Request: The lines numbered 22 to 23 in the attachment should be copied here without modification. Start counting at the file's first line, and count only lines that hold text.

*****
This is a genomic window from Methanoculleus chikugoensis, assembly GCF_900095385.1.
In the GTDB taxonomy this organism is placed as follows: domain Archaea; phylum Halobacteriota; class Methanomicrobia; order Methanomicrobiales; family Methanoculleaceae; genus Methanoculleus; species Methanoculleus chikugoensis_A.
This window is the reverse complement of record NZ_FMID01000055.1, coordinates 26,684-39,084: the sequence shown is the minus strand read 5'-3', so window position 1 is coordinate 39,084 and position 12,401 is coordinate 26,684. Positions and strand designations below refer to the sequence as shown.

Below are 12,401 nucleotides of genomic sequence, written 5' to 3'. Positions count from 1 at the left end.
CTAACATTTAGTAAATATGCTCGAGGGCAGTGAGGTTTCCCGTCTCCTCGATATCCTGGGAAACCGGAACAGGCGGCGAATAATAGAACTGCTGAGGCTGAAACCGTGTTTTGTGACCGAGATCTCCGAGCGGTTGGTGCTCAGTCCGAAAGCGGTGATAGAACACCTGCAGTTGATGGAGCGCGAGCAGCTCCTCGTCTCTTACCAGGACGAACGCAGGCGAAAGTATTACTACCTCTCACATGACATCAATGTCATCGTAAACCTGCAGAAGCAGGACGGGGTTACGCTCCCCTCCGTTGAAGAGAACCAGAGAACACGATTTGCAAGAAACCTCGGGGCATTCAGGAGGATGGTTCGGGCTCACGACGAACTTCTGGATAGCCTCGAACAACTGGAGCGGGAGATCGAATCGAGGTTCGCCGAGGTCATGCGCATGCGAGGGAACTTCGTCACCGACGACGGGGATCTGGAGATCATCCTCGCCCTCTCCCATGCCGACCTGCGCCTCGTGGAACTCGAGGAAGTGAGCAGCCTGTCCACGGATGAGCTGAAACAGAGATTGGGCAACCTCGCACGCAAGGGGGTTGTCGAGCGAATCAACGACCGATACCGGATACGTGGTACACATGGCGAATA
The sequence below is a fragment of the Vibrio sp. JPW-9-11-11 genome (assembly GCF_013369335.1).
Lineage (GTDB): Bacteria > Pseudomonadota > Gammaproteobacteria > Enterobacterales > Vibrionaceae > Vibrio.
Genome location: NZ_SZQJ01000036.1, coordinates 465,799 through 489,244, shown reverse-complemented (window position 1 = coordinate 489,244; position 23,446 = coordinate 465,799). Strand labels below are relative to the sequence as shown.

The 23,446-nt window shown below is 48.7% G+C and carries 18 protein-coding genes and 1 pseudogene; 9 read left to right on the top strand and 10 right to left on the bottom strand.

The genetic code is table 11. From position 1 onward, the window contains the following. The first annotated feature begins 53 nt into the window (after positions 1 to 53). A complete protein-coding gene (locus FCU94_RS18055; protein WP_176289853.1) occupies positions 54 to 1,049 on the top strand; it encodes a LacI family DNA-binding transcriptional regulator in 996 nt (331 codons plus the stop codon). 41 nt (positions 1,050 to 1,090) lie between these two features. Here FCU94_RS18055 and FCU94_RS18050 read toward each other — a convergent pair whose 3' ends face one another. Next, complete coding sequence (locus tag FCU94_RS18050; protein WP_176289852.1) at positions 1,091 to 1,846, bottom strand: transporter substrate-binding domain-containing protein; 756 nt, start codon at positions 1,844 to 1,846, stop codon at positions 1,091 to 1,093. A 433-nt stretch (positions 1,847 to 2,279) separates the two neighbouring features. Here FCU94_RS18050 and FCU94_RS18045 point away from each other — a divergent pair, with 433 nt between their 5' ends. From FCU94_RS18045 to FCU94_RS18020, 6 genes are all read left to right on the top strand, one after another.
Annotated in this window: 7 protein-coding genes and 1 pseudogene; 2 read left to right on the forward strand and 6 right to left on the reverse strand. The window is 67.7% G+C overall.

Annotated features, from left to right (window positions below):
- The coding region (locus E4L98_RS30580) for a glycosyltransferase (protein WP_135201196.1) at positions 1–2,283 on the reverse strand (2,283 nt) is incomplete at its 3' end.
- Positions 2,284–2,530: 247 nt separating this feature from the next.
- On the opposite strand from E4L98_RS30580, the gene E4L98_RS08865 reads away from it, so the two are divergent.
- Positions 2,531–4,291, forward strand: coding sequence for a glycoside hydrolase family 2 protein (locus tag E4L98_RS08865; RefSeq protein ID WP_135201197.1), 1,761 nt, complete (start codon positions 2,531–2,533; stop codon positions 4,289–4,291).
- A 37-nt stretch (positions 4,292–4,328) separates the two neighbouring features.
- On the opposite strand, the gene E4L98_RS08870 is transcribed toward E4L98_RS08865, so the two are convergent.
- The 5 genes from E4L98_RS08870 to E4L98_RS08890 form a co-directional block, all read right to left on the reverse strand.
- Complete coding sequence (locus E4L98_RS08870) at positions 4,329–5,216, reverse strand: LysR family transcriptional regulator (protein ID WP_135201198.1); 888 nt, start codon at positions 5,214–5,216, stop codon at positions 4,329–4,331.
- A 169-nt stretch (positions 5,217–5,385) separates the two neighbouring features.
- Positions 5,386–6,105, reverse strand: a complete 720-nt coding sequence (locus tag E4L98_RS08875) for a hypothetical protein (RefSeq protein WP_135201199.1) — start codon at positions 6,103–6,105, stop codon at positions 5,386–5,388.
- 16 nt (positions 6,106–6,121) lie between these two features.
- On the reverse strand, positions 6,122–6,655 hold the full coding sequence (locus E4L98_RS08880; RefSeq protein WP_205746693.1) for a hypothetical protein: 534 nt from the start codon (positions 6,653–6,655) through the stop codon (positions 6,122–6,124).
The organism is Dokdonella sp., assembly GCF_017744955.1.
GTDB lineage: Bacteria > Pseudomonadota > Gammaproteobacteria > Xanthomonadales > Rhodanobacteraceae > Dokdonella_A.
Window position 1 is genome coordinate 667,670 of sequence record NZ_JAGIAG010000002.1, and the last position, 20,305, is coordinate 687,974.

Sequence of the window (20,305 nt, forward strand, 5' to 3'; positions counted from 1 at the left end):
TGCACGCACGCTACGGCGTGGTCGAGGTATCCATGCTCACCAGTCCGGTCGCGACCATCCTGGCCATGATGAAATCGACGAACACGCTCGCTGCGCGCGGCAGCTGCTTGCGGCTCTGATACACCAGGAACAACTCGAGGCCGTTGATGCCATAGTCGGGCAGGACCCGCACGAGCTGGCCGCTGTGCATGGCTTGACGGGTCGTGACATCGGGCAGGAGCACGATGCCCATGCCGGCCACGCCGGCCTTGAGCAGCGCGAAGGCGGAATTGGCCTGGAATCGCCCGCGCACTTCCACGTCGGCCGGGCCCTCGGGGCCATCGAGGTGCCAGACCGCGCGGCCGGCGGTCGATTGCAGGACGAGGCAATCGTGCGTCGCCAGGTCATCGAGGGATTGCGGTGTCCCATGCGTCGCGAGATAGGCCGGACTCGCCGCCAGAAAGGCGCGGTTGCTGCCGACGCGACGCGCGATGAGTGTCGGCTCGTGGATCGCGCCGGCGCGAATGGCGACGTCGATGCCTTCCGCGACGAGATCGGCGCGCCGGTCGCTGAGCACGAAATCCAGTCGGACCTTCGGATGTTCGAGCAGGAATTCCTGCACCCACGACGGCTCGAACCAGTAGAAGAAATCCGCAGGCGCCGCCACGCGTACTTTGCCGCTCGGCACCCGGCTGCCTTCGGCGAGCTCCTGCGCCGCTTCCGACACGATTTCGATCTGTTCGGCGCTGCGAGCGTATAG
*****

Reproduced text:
- Positions 5,386–6,105, reverse strand: a complete 720-nt coding sequence (locus tag E4L98_RS08875) for a hypothetical protein (RefSeq protein WP_135201199.1) — start codon at positions 6,103–6,105, stop codon at positions 5,386–5,388.
- 16 nt (positions 6,106–6,121) lie between these two features.